Backed by Sequoia Capital, Mohandas Pai and other notable investors, Zoomcar is disrupting India’s largely chauffer driven market with self-drive car rental services
FULFILLING A NEED
David Back and Greg Moran belong to the class of entrepreneurs who dropped out of B-School to pursue their passion for entrepreneurship.
In late 2000, when Back was first exposed to Zipcar’s self-drive car rental service in Beijing, he, along with his business partner Greg Moran, began research on replicating a similar business model in developing economies. The research, which involved interacting with entrepreneurs who were developing similar businesses in Mexico, Turkey and Korea, validated the success of the model. However, their initial plan to startup in China (as opposed to India) didn’t work because the market already faced intense competition from NASDAQ-listed eHi Car Services and NYSE-listed China Auto Rental.
IDENTIFYING THE RIGHT MARKET
In 2012, they turned to India and founded Zoomcar. From day one, their goal was to build a billion dollar company with a social impact. The impact resulted from both founders coming from a clean energy background and aspiring to reduce the number of cars on Indian roads.
DISRUPTING A MINDSET
For Back and Moran, their target audience was the section of consumers who were saving up to buy a car. “We targeted Zoomcar at them with the hope that they would delay their purchase by a year or two,” opines Back. But, is that enough? Not really. There were several other factors too which validated the model for the founders.
As a first, they founded the company in Bengaluru to target customers who had the desire for independence and privacy. “This is a city where a lot of people move to for study and work. So, we’re looking at consumers who drove their parents cars but now don’t have a mode of transport and those who moved from the West and are seeking a reliable transportation service,” explains Back. Second, of course, is the universal appeal for cars and third, the size of the family. For example, in China, since there is a one-child policy, every household doesn’t need more than one car. Whereas in India, given the multi-generational system of living, several households need more than one car at times and this, Back sees as a big opportunity for his company. “This is particularly prevalent in cities like Mumbai and Delhi, which we see as two of our biggest markets for this business,” he states.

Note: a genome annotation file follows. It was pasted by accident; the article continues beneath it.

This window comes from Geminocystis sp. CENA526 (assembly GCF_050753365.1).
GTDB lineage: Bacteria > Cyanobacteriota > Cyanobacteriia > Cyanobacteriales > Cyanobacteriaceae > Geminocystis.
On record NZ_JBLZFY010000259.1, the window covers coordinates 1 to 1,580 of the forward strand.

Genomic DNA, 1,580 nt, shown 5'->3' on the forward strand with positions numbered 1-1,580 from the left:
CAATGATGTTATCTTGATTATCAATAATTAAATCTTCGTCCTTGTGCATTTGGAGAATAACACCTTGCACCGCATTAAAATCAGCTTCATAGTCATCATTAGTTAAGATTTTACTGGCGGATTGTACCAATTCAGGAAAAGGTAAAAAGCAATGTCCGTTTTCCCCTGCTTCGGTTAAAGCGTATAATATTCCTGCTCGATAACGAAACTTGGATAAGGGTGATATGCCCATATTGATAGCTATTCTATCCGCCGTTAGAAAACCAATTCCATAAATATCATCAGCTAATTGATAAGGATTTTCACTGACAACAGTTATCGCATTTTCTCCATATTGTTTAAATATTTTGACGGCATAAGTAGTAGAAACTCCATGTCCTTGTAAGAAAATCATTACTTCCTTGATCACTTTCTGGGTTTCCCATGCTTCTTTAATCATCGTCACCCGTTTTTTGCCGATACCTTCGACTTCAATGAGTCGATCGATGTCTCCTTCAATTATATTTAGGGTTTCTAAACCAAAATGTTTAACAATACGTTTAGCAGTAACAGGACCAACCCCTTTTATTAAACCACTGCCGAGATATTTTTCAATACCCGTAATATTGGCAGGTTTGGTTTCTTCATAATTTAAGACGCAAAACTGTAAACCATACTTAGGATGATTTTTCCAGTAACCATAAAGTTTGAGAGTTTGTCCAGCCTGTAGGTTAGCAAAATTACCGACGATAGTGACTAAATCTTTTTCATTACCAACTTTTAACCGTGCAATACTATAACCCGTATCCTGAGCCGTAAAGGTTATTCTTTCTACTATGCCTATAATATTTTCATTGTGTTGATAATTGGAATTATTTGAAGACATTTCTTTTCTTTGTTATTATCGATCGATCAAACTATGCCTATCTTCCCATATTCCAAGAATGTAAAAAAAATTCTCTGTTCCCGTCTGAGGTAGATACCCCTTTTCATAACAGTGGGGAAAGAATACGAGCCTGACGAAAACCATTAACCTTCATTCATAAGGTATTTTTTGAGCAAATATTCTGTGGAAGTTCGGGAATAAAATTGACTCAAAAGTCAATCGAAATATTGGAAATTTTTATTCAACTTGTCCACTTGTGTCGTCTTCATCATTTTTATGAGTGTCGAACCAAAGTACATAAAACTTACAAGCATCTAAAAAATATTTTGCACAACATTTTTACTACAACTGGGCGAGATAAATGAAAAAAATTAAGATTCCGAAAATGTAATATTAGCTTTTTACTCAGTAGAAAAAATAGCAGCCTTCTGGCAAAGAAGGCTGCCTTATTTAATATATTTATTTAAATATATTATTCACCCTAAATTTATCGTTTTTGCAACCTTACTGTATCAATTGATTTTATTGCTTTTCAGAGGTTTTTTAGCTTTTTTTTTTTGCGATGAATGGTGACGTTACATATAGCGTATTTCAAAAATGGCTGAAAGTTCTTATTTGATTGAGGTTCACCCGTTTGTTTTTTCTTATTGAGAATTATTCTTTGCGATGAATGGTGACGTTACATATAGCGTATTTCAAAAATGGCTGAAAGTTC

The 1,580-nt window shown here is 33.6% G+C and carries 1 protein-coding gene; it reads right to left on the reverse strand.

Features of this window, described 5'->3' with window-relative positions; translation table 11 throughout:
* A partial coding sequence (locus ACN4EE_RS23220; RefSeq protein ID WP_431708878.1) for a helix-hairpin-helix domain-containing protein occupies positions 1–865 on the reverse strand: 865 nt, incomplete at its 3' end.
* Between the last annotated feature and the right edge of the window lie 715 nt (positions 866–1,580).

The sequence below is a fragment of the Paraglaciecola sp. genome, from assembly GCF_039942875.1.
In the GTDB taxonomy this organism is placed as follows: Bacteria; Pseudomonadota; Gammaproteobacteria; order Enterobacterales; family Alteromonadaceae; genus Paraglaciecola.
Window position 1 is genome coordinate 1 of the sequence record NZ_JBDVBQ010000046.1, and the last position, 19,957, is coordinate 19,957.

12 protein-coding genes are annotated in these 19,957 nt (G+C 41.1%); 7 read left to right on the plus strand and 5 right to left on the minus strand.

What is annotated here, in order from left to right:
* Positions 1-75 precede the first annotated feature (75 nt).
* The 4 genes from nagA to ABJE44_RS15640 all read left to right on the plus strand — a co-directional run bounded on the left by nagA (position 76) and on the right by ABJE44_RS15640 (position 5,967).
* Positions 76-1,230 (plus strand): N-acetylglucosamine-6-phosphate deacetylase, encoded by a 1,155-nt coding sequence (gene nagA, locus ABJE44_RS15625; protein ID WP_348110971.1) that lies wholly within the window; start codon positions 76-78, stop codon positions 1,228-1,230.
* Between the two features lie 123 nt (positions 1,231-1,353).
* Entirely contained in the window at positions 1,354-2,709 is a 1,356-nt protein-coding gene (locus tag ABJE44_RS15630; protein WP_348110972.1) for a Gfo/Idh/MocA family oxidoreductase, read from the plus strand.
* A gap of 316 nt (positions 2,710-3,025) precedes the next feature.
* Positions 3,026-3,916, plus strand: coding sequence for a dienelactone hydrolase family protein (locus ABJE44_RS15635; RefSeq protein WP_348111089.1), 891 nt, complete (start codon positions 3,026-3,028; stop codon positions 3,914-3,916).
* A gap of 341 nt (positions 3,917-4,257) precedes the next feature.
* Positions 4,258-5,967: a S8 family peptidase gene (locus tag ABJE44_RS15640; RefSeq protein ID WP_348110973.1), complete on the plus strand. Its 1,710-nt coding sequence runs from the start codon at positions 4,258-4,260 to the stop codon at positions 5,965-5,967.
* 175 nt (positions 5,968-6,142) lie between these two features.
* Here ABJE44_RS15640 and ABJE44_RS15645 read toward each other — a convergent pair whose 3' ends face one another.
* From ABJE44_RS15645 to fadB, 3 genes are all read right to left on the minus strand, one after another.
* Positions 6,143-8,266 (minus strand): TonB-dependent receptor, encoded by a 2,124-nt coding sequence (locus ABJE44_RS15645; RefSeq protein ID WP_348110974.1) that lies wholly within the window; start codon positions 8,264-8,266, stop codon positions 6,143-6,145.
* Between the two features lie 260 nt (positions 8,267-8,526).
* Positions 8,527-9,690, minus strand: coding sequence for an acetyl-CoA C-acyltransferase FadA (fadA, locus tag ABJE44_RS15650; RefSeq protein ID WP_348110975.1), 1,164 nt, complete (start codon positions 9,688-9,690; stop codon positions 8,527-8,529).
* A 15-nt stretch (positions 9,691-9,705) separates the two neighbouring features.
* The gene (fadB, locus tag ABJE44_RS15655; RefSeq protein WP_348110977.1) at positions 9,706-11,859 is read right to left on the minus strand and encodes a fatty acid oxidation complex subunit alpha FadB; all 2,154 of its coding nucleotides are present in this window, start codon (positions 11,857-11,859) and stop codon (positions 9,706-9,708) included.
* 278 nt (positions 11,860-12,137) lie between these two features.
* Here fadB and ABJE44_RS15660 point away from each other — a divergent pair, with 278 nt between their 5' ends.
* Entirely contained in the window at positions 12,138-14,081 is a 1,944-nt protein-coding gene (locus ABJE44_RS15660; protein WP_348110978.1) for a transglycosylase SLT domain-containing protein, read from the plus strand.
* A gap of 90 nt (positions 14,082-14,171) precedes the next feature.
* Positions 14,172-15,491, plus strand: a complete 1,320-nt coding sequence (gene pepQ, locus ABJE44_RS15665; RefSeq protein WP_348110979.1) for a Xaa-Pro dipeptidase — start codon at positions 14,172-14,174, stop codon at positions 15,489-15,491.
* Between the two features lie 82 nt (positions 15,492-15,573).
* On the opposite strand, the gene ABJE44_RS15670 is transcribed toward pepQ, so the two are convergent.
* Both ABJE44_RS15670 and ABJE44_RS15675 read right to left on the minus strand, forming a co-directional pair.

BALANCING THE DEMAND-SUPPLY EQUATION
Since their official launch (of service) in February 2013, the founders had to turn away customer requests for 95 weekends due to non-availability of cars. “While we started out with seven cars on board, by Christmas in 2013, we had 50 vehicles. In spite of that, for every reservation we made, we had to turn down five more,” recalls Back.
For the first nine months, the company had a zero marketing budget. For the next nine months, it spent less than two per cent of its capital on marketing spends. “We realised that with every penny spent, we are going to lose a potential customer (because we turn them down),” he says.
Eventually, by February 2014, the startup had 100 cars on board and by 2015, 900. “This is our pivot point. Just last month, we advertised on newspapers and radio and now, we’re actively hiring marketing teams to meet the demand,” shares Back.
Since founding, Zoomcar has raised a total of U.S. $11 million from various investors including Sequoia Capital, Mohandas Pai (of Manipal Group), Empire Angels, Funders Club, Basset Investment Group and more. The funds, as Back points out, were primarily channelised towards building backend technology and hiring. A part of the equity also went into financing vehicle purchases.
Going forward, while the founders wish to retain their core focus on building a car rental service, they are also exploring other opportunities in the two-wheeler space. “Over the next three months, we want to enter Chennai, Hyderabad and Mumbai and double our fleet to over 2,000 cars,” shares Back. The company has currently partnered with automobile manufacturers such as Ford, Mercedes, Honda and Mahindra to source vehicles. Its cars are targeted at the mid-income as well as the higher income segment.
At a macro level, over a period of time the founders aspire to make Zoomcar available within one kilometer of where all customers live and work, in several locations across the world.